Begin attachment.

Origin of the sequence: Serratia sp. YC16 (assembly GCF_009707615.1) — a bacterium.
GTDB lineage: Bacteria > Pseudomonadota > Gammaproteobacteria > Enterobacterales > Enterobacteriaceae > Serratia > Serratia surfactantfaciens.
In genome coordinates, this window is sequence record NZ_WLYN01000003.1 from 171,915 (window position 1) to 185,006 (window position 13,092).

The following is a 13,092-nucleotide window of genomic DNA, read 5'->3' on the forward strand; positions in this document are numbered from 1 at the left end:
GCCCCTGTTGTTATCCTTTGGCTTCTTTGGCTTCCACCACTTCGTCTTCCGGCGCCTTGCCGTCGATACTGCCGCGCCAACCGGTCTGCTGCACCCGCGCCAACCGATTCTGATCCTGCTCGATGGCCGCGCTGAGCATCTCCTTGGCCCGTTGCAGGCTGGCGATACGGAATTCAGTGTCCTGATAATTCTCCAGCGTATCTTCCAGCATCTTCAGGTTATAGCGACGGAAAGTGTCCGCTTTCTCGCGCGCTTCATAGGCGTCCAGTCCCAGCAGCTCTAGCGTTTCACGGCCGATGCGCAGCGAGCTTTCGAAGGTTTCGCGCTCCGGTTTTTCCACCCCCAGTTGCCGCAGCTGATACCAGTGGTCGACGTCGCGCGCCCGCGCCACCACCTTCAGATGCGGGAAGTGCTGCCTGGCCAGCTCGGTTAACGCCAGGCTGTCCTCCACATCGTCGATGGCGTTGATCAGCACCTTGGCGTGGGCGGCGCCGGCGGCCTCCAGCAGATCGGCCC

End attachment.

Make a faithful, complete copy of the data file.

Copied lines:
Origin of the sequence: Serratia sp. YC16 (assembly GCF_009707615.1) — a bacterium.
GTDB lineage: Bacteria > Pseudomonadota > Gammaproteobacteria > Enterobacterales > Enterobacteriaceae > Serratia > Serratia surfactantfaciens.
In genome coordinates, this window is sequence record NZ_WLYN01000003.1 from 171,915 (window position 1) to 185,006 (window position 13,092).

The following is a 13,092-nucleotide window of genomic DNA, read 5'->3' on the forward strand; positions in this document are numbered from 1 at the left end:
GCCCCTGTTGTTATCCTTTGGCTTCTTTGGCTTCCACCACTTCGTCTTCCGGCGCCTTGCCGTCGATACTGCCGCGCCAACCGGTCTGCTGCACCCGCGCCAACCGATTCTGATCCTGCTCGATGGCCGCGCTGAGCATCTCCTTGGCCCGTTGCAGGCTGGCGATACGGAATTCAGTGTCCTGATAATTCTCCAGCGTATCTTCCAGCATCTTCAGGTTATAGCGACGGAAAGTGTCCGCTTTCTCGCGCGCTTCATAGGCGTCCAGTCCCAGCAGCTCTAGCGTTTCACGGCCGATGCGCAGCGAGCTTTCGAAGGTTTCGCGCTCCGGTTTTTCCACCCCCAGTTGCCGCAGCTGATACCAGTGGTCGACGTCGCGCGCCCGCGCCACCACCTTCAGATGCGGGAAGTGCTGCCTGGCCAGCTCGGTTAACGCCAGGCTGTCCTCCACATCGTCGATGGCGTTGATCAGCACCTTGGCGTGGGCGGCGCCGGCGGCCTCCAGCAGATCGGCCC